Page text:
Thursday, March 31, 2011


THE ADVENTURES OF SIR GAWAIN THE TRUE is a slightly updated retelling of the classic British fable of Sir Gawain and the Green Knight. Among the Knights of the Round Table, there is only one who is undefeated: Sir Gawain. His reputation has earned him the title of “the Undefeated.” However, like many of the King Arthur’s Knights, Sir Gawain isn’t the most polite person and after saving a young woman from a nasty dragon, he unintentionally disrespects her. Sir Gawain’s other fault is that he is rash to make an oath. This gets him into trouble when at a Christmas feast a Green Knight arrives and challenges to Sir Gawain to a contest of blows. He instructs Gawain to chop off his head. Gawain doesn’t know what to think, but the knight insists and Gawain has already made a promise to do it. So, Gawain does. The knight’s head rolls off, then his body picks it up and carries it under his arm. The knight then tells Gawain he will meet him a year from now at a specific place, the Green Chapel, to return the blow Gawain has given him. The Green Knight then rides away. Time ticks on and as the date that Gawain must meet his fate draws near, Arthur and his knights set on a quest to find a way to prevent Gawain from literally losing his head.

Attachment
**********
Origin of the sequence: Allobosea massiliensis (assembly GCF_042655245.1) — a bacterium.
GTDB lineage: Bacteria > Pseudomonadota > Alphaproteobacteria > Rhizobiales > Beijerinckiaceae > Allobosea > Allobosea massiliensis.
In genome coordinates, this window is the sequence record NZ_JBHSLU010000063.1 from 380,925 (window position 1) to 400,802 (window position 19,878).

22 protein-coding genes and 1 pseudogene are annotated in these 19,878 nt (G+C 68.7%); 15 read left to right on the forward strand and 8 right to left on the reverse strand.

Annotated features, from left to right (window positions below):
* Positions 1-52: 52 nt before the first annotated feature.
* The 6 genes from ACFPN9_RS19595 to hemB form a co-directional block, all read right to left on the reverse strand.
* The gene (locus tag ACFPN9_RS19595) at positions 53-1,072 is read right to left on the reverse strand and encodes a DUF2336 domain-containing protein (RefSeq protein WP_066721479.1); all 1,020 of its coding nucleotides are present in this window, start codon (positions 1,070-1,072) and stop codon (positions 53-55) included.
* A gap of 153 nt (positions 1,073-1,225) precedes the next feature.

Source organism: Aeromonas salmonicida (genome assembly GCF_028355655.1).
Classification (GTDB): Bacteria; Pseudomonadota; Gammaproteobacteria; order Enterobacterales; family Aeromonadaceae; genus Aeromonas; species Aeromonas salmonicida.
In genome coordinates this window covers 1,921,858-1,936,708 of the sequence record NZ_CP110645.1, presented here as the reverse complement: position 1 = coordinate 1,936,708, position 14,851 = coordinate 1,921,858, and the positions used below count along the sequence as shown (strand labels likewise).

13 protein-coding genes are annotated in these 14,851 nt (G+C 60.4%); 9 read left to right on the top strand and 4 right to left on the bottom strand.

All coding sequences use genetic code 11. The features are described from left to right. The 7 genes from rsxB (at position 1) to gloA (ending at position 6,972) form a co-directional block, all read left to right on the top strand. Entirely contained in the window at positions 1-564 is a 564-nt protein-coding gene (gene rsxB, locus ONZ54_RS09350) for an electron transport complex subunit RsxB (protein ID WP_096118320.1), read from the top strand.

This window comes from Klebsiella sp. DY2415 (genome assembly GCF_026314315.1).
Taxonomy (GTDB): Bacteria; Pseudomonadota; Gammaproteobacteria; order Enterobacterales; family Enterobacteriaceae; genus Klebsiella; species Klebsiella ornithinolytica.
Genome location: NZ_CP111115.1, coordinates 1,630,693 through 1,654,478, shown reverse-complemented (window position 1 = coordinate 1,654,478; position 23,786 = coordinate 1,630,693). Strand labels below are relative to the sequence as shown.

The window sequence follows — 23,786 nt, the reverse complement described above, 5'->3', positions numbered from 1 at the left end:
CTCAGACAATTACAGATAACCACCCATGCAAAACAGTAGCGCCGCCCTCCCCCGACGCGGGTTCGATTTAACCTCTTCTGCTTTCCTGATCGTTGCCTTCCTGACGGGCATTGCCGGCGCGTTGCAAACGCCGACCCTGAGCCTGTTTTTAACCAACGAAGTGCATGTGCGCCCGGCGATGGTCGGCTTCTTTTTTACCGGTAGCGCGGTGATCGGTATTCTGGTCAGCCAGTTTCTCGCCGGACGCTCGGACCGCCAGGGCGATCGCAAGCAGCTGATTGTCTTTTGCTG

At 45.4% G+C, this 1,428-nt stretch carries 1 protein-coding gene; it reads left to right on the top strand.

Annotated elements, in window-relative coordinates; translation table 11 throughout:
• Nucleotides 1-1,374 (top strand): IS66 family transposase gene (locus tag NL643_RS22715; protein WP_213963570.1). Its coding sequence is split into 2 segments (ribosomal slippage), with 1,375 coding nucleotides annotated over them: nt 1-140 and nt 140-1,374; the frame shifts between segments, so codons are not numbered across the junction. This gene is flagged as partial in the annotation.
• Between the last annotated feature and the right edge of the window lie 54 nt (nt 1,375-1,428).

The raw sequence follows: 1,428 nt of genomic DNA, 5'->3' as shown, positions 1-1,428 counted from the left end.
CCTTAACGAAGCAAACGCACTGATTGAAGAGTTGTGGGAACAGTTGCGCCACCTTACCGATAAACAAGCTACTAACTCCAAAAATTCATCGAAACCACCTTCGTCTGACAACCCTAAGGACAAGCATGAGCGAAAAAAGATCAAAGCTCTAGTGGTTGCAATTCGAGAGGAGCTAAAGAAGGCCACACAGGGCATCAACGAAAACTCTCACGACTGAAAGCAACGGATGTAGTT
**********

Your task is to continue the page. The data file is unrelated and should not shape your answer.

Morris telling of the story brings together just the right balance between humor and drama. The story is accompanied by illustration by Aaron Renier which parallel that balance. The story diverges from the original poem of “Sir Gawain and the Green Knight”, but not in an offsetting way; instead of drastically altering the text, Morris just embellishes things here and there (such as with the dragon and the lady prologue).

I enjoyed reading THE ADVENTURES OF SIR GAWAIN THE TRUE. After reading the book, I have since learned that Gerald Morris has written other books about Arthur and his knights. I enjoyed this book so much that I look forward to finding those other tales by Morris and reading them for myself.

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